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Biden Offers Protected Status for Ukrainians, Shielding Them From Deportation

The Department of Homeland Security estimates that 71,500 Ukrainians in the U.S. will benefit from the designation.

Ukrainians and supporters gather around the Lafayette Park in front of the White House in Washington, D.C., to stage a protest against Russia's attacks on Ukraine, on February 27, 2022.

The Department of Homeland Security (DHS) is offering Ukrainians in the U.S. a form of humanitarian relief as Vladimir Putin’s invasion is ongoing.

The agency is adding Ukraine to the list of countries from which people can benefit from Temporary Protected Status (TPS) for 18 months, DHS Secretary Alejandro Mayorkas announced on Thursday. Ukrainians in the country, including undocumented immigrants and those on tourist, student or business visas could benefit. In order to benefit, people must have been residing in the U.S. since at least March 1, 2022.

“Russia’s premeditated and unprovoked attack on Ukraine has resulted in an ongoing war, senseless violence, and Ukrainians forced to seek refuge in other countries,” said Mayorkas in a statement. “In these extraordinary times, we will continue to offer our support and protection to Ukrainian nationals in the United States.”

DHS estimates that about 71,500 Ukrainians in the U.S. will benefit from the TPS designation, including the roughly 4,000 Ukrainians who are facing deportation hearings. The administration has also paused deportation flights to the region.

TPS designation is given to people from countries that have been deemed unsafe for them to return to, whether for environmental, political, or other reasons. There are currently about 400,000 people living in the U.S. under TPS. However, thanks to a Supreme Court ruling last year, residents under TPS don’t currently have a pathway to permanent residence, even though some TPS holders have been living in the U.S. for decades.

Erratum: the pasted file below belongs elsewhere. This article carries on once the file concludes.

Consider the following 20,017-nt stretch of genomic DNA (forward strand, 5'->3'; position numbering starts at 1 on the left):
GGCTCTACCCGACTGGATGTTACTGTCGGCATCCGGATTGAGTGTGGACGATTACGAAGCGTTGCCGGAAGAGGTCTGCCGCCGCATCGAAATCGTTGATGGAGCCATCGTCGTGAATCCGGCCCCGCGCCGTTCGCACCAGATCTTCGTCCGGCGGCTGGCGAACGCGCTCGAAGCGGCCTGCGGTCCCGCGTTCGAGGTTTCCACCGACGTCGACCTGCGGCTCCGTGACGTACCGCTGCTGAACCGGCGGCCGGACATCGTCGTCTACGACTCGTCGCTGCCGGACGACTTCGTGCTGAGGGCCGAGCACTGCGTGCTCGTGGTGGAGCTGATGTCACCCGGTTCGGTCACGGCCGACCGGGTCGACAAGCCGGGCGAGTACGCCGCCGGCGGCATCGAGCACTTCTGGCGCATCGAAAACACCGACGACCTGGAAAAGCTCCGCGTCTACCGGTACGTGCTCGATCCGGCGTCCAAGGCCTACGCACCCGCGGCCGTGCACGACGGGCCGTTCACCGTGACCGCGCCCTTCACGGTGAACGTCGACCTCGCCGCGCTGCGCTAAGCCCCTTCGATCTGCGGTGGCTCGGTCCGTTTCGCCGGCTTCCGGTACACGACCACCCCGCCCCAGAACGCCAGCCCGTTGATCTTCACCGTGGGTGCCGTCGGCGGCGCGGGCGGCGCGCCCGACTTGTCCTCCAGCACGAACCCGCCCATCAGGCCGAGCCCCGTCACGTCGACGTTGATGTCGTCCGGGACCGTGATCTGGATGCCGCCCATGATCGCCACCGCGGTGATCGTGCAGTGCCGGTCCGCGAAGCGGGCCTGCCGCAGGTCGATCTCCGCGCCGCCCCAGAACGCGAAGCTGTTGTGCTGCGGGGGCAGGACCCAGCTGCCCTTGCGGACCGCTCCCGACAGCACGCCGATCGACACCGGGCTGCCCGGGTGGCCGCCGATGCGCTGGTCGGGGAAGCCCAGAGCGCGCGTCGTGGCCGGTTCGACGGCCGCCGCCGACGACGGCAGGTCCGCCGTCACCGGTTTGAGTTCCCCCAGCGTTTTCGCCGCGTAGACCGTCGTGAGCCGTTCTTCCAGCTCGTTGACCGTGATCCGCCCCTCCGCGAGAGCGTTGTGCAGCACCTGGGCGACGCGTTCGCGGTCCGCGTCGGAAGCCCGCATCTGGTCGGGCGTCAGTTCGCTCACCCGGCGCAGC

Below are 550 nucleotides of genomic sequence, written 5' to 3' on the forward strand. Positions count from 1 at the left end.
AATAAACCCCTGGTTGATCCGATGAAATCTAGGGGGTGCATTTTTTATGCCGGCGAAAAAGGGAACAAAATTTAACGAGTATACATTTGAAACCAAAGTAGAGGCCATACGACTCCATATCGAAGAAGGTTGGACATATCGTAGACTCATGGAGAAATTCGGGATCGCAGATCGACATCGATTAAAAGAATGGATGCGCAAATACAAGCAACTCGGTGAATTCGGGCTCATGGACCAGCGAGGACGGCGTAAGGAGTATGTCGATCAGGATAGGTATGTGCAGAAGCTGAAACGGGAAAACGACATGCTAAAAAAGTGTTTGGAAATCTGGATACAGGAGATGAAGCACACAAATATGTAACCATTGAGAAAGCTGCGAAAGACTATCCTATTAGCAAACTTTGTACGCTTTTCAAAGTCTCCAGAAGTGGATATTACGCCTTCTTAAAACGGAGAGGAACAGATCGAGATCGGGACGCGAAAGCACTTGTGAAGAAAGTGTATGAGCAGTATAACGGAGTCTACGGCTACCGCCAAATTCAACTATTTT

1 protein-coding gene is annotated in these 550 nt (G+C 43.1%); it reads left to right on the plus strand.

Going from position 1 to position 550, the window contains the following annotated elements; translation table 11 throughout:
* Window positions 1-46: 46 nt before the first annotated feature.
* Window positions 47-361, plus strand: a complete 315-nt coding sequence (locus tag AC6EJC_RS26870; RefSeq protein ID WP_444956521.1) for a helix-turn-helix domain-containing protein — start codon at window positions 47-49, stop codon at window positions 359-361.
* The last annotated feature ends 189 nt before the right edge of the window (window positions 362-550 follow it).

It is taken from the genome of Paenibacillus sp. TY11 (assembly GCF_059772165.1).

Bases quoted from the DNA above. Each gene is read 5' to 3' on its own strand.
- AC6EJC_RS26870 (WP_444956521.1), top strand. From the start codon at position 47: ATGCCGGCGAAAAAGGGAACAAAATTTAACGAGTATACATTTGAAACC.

Other countries announced similar measures to grant protection to Ukrainian refugees on Thursday. The United Nations estimates that about 1 million Ukrainians have fled the country so far, and that the invasion could end up displacing 10 million Ukrainians in total.

The announcement came after lawmakers sent a letter to President Joe Biden earlier this week asking him to grant TPS status to Ukrainians. “Ukraine clearly meets the standard for TPS,” the lawmakers wrote, citing the “ongoing armed conflict.”

Both Democrats and Republicans praised the TPS designation. “The world has watched a humanitarian crisis grow as over a million Ukrainians flee their homes for safety. Thank you [Biden and Mayorkas] for heeding our call for TPS,” wrote Rep. Jamaal Bowman (D-New York) on Thursday. “Let this be a model for our treatment of refugees in need of humanitarian support in all parts of the world.”

Immigration advocates have pointed out that while Biden has been quick to move to protect Ukrainians, he hasn’t put countries like Cameroon on the list, despite the fact that advocates have been pleading with the administration to do so for months. People deported to Cameroon face violence and abuse as the West African country undergoes major political unrest.

“It is evidence of anti-blackness and discrimination toward Black immigrants,” Daniel Tse, founder of the Cameroon Advocacy Network, told The New York Times.

There has also been growing frustration among progressives and immigration advocates about the Biden administration’s abuse of Haitian asylum seekers, who the administration has been deporting en masse despite the fact that Haiti is designated as a TPS country.

Many progressives say that while Ukrainians should be welcomed to the U.S. with open arms, refugees from other countries should be extended the same protection, regardless of race. “We must respond to the crisis in Ukraine with compassion,” Rep. Ayanna Pressley (D-Massachusetts) wrote on Thursday. “That means designating Ukraine for TPS, opening our doors to refugees and providing these same protections to refugees from Africa, Middle East, Latin America, Asia, LGBTQ communities and more.”